The namesake for Kitchen v. Herbert announced his candidacy for the Salt Lake City Council District 4 today at Caputo’s Market in downtown Salt Lake City.
Saying he was raised in South Jordan, Utah, Kitchen has lived in downtown Salt Lake since 2006. He and his partner, Moudi Sbeity, started Laziz Foods at the Downtown Farmers Market in 2012, selling Middle Eastern spreads. In 2013, the couple signed on as plaintiffs with Restore Our Humanity in federal court to challenge Utah’s Amendment 3 and other laws that barred same-sex marriage.
“Being both a resident and a business owner in District 4, I have a unique and valuable understanding of our neighborhood,” Kitchen said at a press conference announcing his candidacy. “My involvement in this landmark [Kitchen v. Herbert] litigation allowed me to become an advocate for equality and fairness in our city and state, for which I am very grateful.”
“As a progressive business leader in District 4, I have focused on creating an environmentally and financially sustainable business,” Kitchen continued. “Laziz operates out of a solar-powered production kitchen and has been recognized as a Zero Waste business by the Utah Recycling Alliance for diverting more than 90% of our waste from the landfill.”
“As a resident of Downtown, I know firsthand the important issues facing our neighborhood, whether it’s helping our homeless neighbors, working to eliminate drug trafficking or focusing on community and economic development in our growing city. Our population is expected to nearly double in the next 35 years. District 4 needs a progressive and creative decision maker to advocate for smart planning to handle increased density, air quality, transportation and education for our residents. Choices that are made today will determine the quality and character of our city for years to come,” he said.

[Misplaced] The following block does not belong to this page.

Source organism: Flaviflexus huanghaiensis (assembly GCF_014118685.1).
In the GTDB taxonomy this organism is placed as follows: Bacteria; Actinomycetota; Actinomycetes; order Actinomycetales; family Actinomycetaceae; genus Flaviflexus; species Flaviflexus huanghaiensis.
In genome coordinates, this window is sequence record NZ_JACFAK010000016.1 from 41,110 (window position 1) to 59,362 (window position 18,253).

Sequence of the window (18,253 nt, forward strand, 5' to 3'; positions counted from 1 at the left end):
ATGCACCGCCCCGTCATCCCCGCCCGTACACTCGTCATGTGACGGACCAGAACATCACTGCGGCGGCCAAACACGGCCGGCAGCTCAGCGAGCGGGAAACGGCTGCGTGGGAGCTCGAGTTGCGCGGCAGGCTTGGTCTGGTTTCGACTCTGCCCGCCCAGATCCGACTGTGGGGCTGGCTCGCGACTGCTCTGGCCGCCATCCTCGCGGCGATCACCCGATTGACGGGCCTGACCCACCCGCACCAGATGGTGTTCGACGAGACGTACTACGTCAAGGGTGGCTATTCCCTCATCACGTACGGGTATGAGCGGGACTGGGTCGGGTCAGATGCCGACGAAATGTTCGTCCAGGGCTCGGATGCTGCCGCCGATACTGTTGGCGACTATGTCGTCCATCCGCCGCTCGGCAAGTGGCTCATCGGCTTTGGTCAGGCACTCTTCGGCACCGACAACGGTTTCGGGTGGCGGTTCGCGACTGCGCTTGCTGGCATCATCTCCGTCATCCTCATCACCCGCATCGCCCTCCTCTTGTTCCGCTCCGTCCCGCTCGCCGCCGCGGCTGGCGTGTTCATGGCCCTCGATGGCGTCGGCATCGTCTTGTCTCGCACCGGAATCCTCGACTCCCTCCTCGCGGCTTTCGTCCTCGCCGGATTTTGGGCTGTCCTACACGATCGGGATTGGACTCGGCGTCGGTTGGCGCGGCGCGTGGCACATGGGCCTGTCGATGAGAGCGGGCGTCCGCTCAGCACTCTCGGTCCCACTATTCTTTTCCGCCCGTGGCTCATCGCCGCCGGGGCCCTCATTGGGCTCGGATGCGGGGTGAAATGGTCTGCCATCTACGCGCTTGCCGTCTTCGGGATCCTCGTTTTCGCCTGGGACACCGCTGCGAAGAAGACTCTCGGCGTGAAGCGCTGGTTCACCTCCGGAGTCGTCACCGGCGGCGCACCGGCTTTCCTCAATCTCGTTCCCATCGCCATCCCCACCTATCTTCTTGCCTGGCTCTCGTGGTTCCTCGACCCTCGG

“As a city councilman, I will work to be a bridge-builder for city government with developers, business leaders and community members. I will also be a strong voice for increasing livability and downtown vibrancy through bringing new residents and businesses, while promoting affordable housing and an improved public transportation network throughout the city. I will be an active and energetic voice for District 4 to help Salt Lake become a lean, green, and vibrant city,” he concluded.
Kitchen was introduced by Caputo’s Market CEO Matt Caputo and Salt Lake County District Attorney Sim Gill, who said Kitchen was his first political endorsement in his career.
So far, Kitchen will be up against one other candidate — Salt Lake County Hispanic Democratic Caucus Chair Nate Salazar. District 4 roughly covers from South Temple to Ninth South, I-15 to 13th East. MAP